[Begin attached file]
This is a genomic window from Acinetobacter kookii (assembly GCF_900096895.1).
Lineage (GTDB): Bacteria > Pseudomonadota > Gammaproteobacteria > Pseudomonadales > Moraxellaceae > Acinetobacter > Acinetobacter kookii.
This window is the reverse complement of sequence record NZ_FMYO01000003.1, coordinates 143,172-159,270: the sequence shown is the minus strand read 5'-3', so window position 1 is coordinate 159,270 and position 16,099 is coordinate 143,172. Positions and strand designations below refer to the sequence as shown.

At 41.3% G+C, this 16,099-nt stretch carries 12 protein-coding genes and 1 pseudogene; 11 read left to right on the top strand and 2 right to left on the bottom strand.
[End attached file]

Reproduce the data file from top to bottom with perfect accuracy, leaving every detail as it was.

This is a genomic window from Acinetobacter kookii (assembly GCF_900096895.1).
Lineage (GTDB): Bacteria > Pseudomonadota > Gammaproteobacteria > Pseudomonadales > Moraxellaceae > Acinetobacter > Acinetobacter kookii.
This window is the reverse complement of sequence record NZ_FMYO01000003.1, coordinates 143,172-159,270: the sequence shown is the minus strand read 5'-3', so window position 1 is coordinate 159,270 and position 16,099 is coordinate 143,172. Positions and strand designations below refer to the sequence as shown.

At 41.3% G+C, this 16,099-nt stretch carries 12 protein-coding genes and 1 pseudogene; 11 read left to right on the top strand and 2 right to left on the bottom strand.